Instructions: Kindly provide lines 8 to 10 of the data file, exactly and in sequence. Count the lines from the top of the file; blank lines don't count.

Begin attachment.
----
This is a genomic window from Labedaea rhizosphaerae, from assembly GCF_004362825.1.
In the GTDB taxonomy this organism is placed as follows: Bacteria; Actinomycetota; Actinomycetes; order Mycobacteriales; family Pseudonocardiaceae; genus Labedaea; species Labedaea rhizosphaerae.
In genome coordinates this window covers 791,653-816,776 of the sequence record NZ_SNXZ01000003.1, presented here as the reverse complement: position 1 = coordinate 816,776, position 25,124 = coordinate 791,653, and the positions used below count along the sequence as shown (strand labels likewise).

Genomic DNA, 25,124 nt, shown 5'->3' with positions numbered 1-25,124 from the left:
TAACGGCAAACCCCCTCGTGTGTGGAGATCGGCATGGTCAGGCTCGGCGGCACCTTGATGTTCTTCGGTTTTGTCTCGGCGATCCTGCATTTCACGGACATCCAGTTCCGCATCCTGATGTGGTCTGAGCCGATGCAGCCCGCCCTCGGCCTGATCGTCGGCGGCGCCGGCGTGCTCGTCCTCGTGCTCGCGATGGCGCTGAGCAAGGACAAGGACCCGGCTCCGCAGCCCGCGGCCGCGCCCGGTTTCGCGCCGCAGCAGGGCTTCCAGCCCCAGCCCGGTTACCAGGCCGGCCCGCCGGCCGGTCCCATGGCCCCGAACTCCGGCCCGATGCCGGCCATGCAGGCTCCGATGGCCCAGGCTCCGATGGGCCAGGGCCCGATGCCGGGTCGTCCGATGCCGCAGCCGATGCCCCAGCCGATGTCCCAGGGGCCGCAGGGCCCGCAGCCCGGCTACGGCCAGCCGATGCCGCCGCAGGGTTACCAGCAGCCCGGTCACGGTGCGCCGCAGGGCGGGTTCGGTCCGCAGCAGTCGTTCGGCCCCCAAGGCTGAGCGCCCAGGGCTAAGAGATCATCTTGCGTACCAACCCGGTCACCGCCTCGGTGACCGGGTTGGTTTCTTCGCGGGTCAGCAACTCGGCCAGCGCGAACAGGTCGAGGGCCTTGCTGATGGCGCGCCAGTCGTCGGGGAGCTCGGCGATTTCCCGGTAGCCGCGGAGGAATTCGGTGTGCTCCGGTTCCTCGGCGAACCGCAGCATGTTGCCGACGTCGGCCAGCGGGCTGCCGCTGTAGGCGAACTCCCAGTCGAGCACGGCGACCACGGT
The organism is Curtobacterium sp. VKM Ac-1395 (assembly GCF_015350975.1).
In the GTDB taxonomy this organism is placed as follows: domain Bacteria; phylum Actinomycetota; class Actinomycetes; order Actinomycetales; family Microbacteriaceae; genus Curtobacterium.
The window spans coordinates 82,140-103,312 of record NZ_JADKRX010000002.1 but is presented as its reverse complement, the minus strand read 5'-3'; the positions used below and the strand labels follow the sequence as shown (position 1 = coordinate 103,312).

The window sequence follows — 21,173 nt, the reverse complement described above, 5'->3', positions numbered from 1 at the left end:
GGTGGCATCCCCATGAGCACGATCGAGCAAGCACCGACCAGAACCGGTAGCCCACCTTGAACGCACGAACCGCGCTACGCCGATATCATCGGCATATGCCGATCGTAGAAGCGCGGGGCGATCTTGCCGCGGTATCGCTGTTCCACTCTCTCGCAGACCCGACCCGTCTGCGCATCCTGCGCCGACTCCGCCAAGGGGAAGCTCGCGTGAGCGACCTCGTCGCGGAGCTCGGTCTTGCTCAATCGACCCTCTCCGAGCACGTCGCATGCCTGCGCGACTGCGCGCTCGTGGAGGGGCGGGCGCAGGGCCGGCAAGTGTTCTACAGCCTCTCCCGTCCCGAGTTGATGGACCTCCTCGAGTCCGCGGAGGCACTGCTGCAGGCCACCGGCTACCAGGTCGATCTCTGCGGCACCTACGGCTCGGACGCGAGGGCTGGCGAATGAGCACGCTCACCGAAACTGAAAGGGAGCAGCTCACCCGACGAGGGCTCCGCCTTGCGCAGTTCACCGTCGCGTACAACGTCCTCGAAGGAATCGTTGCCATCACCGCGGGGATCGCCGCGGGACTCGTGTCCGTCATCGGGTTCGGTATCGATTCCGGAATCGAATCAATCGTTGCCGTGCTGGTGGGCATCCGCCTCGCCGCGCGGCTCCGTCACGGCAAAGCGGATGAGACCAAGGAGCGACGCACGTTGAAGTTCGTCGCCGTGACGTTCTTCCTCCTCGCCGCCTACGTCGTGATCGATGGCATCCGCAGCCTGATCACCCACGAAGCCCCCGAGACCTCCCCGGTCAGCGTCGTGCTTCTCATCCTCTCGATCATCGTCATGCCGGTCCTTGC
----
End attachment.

The window spans coordinates 82,140-103,312 of record NZ_JADKRX010000002.1 but is presented as its reverse complement, the minus strand read 5'-3'; the positions used below and the strand labels follow the sequence as shown (position 1 = coordinate 103,312).

The window sequence follows — 21,173 nt, the reverse complement described above, 5'->3', positions numbered from 1 at the left end:
GGTGGCATCCCCATGAGCACGATCGAGCAAGCACCGACCAGAACCGGTAGCCCACCTTGAACGCACGAACCGCGCTACGCCGATATCATCGGCATATGCCGATCGTAGAAGCGCGGGGCGATCTTGCCGCGGTATCGCTGTTCCACTCTCTCGCAGACCCGACCCGTCTGCGCATCCTGCGCCGACTCCGCCAAGGGGAAGCTCGCGTGAGCGACCTCGTCGCGGAGCTCGGTCTTGCTCAATCGACCCTCTCCGAGCACGTCGCATGCCTGCGCGACTGCGCGCTCGTGGAGGGGCGGGCGCAGGGCCGGCAAGTGTTCTACAGCCTCTCCCGTCCCGAGTTGATGGACCTCCTCGAGTCCGCGGAGGCACTGCTGCAGGCCACCGGCTACCAGGTCGATCTCTGCGGCACCTACGGCTCGGACGCGAGGGCTGGCGAATGAGCACGCTCACCGAAACTGAAAGGGAGCAGCTCACCCGACGAGGGCTCCGCCTTGCGCAGTTCACCGTCGCGTACAACGTCCTCGAAGGAATCGTTGCCATCACCGCGGGGATCGCCGCGGGACTCGTGTCCGTCATCGGGTTCGGTATCGATTCCGGAATCGAATCAATCGTTGCCGTGCTGGTGGGCATCCGCCTCGCCGCGCGGCTCCGTCACGGCAAAGCGGATGAGACCAAGGAGCGACGCACGTTGAAGTTCGTCGCCGTGACGTTCTTCCTCCTCGCCGCCTACGTCGTGATCGATGGCATCCGCAGCCTGATCACCCACGAAGCCCCCGAGACCTCCCCGGTCAGCGTCGTGCTTCTCATCCTCTCGATCATCGTCATGCCGGTCCTTGC